Paper Information

Journal:   IRANIAN JOURNAL OF ANIMAL SCIENCE RESEARCH   FALL 2015 , Volume 7 , Number 3; Page(s) 329 To 339.
 
Paper: 

EFFECT OF ESSENTIAL OILS OF PEPPERMINT, LEMON, THYME AND AJWAIN ON PERFORMANCE, BLOOD METABOLITES AND HEPATIC LIPOGENIC GENE EXPRESSION OF BROILERS

 
 
Author(s):  SAMADIAN F.*, KARIMI TORSHIZI M.A., ANSARI PIRSARAEI Z., VASEGHI H., MOHAMMADNEJAD F., VAHEDI V.
 
* DEPARTMENT OF ANIMAL SCIENCE, YASOUJ UNIVERSITY
 
Abstract: 

Introduction: Essential oils (EOs) are important aromatic components of herbs and spices which are complex mixtures of secondary plant metabolites consisting of low-boiling-phenylpropenes and terpenes. Their biological activities have been known and utilized since ancient times in perfumery, food preservation, flavoring, and medicine. Some of their biological activities include antibacterial, antifungal, anti-oxidant and anti-inflammatory effects. The ban on the use of antibiotics as growth promoters has stimulated the search for alternative feed supplements in animal production. EOs have received attention in recent years as potential ‘natural’ alternatives for replacing antibiotic growth promoters (AGPs) in animal diets due to their positive impact on growth performance and welfare. A number of studies have been carried out to investigate the effects of EOs on broiler performance rather than the physiological effects, but the results have not been consistent (or constant). The purpose of this study was to investigate the effects of four essential oils (Thymus vulgaris, Mentha piperita, Citrus lemon, Carum copticom) on growth performance, some of the serum biochemistry parameters and lipogenic gene expression in broiler chickens.
Materials and Methods: A total of 312, 1-day-old broiler chicks were allocated in completely randomized design to 13 groups with 6 replicate cages per treatment. After 2-day adjustment with the basal diet, the birds were randomly assigned to the corresponding experimental diets supplemented with 0 (Control), 50, 100 and 150 mg/kg diet essential oils extracted from Crum capticum, Thymus vulgaris, Mentha piperita and Cirtus lemon. The basal diet composed of maize–soybean meal prepared in our laboratory and all birds had free access to water for the entire period. Food intake and BW were recorded to determine growth performance and feed: gain ratio. At the end of the experiment (42 day) blood samples (6 samples per treatment) were taken for measuring biochemical analysis including total protein, triglyceride, total cholesterol, HDL-c and LDL-c by commercial kits. Samples of the liver were collected on day 42 after slaughter (6 samples per treatment) and the hepatic expression of the genes encoding malic enzyme (ME), fatty acid synthase (FAS) were determined with reverse transcription-polymerase chain reaction (RT-PCR) using SYBR green as a flourophore monitored in a real time mode.
Results and discussion: The results showed that the body weight, feed intake and feed conversion ratio of broilers at day 42 were not affected by supplementing EOs to the basal diet. However, daily body weight gain of broilers at 21 day decreased significantly (P<0.05) by dietary supplementation of 150 ppm Mentha piperita essential oil compared to control and some of the treatment groups. In the previous studies, variable effects of EOs on performance have been reported. The variability in the efficacy of EOs on animal performance could be attributed to the composition of the basal diet (less digestible diet), level of feed intake, hygienic standards and environmental conditions. Other factors that could affect the results of in vivo experiments are: harvesting time and state of maturity of plants, extraction methods of plants, method and duration of conservation and storing and possible synergistic or antagonistic effect of the bioactive compounds. The concentrations of serum cholesterol, total protein, triglyceride, total cholesterol, HDL-c and LDL-c were not affected by treatments. The absence of hypochlosrtrolemic and hypolipidemic effects of applied essential oils in the present study may be attributed to rapid urinary excretion of essential oil metabolites and composition of the basal feed. Treatments had no significant effect on the expression of mRNA for fatty acid synthase compared to control. In chicks fed the diet supplemented with 150 ppm mint essential oil, malic enzyme mRNA expression was significantly (P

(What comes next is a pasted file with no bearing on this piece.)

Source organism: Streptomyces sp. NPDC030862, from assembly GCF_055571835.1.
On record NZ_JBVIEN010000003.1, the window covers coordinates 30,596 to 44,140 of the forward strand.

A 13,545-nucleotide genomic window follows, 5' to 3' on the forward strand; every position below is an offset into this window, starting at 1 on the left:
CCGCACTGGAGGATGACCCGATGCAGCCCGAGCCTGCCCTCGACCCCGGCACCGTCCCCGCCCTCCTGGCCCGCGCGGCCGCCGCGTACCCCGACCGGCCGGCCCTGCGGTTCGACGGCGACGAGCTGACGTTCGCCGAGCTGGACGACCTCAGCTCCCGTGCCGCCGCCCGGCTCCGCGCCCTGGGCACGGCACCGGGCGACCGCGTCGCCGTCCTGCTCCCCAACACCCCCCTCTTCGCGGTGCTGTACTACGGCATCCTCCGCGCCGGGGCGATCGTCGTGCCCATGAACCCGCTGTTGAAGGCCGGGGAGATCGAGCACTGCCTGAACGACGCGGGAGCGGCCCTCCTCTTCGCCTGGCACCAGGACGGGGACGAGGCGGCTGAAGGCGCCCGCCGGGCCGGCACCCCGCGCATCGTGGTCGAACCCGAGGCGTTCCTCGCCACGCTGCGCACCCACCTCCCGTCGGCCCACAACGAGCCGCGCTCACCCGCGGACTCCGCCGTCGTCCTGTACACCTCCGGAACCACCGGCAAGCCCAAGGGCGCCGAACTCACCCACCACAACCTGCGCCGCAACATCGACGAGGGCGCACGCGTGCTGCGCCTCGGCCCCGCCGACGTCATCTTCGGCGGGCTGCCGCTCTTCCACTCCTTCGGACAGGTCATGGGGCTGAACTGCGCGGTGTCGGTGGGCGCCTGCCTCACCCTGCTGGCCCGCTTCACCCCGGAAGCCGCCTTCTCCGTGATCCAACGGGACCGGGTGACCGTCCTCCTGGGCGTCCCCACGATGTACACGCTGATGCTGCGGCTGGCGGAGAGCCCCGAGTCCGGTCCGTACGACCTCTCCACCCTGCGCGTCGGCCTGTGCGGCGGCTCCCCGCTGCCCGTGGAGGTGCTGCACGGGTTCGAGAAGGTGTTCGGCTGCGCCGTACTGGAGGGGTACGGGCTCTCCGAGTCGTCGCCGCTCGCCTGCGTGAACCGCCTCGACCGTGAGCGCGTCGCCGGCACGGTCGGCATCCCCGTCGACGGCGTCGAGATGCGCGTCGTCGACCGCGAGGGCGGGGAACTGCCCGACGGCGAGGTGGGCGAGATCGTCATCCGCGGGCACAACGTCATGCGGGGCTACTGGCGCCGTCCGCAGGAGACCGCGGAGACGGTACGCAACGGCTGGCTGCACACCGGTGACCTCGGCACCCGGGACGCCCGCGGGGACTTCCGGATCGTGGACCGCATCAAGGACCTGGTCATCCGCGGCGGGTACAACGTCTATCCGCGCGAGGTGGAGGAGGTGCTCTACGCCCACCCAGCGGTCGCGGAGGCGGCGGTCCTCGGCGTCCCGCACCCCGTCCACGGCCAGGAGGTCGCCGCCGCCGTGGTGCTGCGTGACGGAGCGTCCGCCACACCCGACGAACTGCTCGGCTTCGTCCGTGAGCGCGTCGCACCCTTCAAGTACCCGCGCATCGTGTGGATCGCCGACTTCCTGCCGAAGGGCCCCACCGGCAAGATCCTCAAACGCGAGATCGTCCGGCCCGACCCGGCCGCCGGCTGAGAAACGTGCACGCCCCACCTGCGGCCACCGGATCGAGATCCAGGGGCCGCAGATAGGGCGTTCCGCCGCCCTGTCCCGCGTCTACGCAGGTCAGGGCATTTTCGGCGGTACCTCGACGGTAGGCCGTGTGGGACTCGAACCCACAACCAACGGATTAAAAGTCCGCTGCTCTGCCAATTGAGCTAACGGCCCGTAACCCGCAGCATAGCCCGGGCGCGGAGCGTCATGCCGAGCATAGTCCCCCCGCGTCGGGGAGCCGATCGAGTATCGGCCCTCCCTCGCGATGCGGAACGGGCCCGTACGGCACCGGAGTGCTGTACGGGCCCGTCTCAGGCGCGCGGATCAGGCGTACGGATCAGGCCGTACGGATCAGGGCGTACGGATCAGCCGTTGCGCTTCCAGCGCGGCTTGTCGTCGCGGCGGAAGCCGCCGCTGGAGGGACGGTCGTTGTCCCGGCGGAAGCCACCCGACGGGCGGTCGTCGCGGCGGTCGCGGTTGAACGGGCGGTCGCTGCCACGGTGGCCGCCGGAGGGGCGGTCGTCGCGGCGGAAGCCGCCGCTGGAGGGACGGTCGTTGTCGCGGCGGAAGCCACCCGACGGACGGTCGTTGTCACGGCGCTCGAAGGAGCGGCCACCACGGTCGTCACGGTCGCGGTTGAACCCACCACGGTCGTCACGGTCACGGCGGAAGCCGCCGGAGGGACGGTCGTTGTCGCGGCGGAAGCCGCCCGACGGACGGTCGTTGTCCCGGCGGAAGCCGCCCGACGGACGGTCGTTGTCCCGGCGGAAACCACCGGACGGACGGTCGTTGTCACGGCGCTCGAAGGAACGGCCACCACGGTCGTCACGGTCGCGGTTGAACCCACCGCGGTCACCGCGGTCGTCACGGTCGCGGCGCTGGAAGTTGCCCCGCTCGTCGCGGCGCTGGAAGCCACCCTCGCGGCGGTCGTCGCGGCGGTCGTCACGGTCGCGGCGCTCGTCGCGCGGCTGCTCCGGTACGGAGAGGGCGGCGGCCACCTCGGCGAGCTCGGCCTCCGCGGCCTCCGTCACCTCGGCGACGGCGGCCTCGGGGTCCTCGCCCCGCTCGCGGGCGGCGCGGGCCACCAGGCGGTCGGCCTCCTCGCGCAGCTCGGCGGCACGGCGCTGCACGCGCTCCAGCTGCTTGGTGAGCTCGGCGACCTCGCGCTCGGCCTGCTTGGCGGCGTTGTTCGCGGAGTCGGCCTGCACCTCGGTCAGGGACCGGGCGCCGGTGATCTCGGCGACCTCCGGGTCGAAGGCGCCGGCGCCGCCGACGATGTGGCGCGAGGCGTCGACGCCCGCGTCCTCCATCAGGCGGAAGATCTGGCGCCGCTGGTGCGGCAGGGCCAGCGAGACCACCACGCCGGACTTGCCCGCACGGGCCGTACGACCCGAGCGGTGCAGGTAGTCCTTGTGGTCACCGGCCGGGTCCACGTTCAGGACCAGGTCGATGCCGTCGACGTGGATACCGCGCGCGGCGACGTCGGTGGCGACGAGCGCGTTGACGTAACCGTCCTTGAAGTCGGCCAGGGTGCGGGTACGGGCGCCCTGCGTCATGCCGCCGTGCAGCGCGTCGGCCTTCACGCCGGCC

£0.05) enhanced compared with chicks fed the basal diet. The reason for this effect is unknown, but it may be attributed to Stress-Induced Metabolic or metabolic stress inducing by upper dose of mint EO that may predispose broilers to hepatic steatosis. In general, results of the present study propose a possible role for some herbal essential oils in the regulation of broiler metabolism. However, contrary to our previous assumption, this role may not be antilypogenic. Moreover, according to the results it could be claimed that EOs may have differential and dose response effects on lipid metabolism in broilers. In conclusion, supplementation of Mint EO at upper levels (150 ppm) in not recommended as feed additive in broiler diets.

 
Keyword(s): BLOOD BIOCHEMICAL METABOLITES, BROILERS, ESSENTIAL OILS, GENE EXPRESSION, PERFORMANCE
 
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